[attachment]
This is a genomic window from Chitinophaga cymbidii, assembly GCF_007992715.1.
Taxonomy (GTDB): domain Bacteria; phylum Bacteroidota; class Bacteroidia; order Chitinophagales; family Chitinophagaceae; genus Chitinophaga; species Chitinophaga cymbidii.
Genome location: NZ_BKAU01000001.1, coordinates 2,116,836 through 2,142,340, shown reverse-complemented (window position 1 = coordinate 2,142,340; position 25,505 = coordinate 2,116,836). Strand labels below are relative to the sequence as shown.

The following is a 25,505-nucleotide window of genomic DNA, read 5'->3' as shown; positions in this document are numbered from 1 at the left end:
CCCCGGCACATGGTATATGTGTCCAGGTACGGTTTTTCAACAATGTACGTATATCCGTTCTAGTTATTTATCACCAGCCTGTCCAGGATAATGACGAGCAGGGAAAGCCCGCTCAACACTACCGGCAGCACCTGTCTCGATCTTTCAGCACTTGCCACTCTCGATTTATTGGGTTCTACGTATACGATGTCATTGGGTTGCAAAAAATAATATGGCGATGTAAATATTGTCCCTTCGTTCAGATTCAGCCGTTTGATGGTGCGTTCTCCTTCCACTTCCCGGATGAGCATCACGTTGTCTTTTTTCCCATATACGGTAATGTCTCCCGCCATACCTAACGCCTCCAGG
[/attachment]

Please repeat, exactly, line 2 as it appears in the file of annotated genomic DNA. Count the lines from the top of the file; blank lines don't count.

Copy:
Taxonomy (GTDB): domain Bacteria; phylum Bacteroidota; class Bacteroidia; order Chitinophagales; family Chitinophagaceae; genus Chitinophaga; species Chitinophaga cymbidii.